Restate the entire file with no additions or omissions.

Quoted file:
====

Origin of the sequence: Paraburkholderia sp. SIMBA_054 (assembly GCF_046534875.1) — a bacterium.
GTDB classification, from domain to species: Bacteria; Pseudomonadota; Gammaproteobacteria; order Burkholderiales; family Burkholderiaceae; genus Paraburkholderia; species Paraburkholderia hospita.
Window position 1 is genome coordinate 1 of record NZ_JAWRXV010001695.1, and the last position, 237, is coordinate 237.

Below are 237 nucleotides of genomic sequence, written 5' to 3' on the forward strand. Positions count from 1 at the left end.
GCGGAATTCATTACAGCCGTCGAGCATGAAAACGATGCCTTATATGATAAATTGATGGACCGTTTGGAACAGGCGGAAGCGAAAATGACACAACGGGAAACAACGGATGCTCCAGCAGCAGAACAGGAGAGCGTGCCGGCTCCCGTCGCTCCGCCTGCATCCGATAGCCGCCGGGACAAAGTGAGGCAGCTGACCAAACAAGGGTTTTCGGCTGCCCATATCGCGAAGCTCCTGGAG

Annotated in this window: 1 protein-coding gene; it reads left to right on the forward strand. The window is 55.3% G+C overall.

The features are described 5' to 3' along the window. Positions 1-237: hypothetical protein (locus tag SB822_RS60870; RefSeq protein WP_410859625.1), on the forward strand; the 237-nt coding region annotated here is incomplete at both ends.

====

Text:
Origin of the sequence: Paraburkholderia sp. SIMBA_054 (assembly GCF_046534875.1) — a bacterium.
GTDB classification, from domain to species: Bacteria; Pseudomonadota; Gammaproteobacteria; order Burkholderiales; family Burkholderiaceae; genus Paraburkholderia; species Paraburkholderia hospita.
Window position 1 is genome coordinate 1 of record NZ_JAWRXV010001695.1, and the last position, 237, is coordinate 237.

Below are 237 nucleotides of genomic sequence, written 5' to 3' on the forward strand. Positions count from 1 at the left end.
GCGGAATTCATTACAGCCGTCGAGCATGAAAACGATGCCTTATATGATAAATTGATGGACCGTTTGGAACAGGCGGAAGCGAAAATGACACAACGGGAAACAACGGATGCTCCAGCAGCAGAACAGGAGAGCGTGCCGGCTCCCGTCGCTCCGCCTGCATCCGATAGCCGCCGGGACAAAGTGAGGCAGCTGACCAAACAAGGGTTTTCGGCTGCCCATATCGCGAAGCTCCTGGAG

Annotated in this window: 1 protein-coding gene; it reads left to right on the forward strand. The window is 55.3% G+C overall.

The features are described 5' to 3' along the window. Positions 1-237: hypothetical protein (locus tag SB822_RS60870; RefSeq protein WP_410859625.1), on the forward strand; the 237-nt coding region annotated here is incomplete at both ends.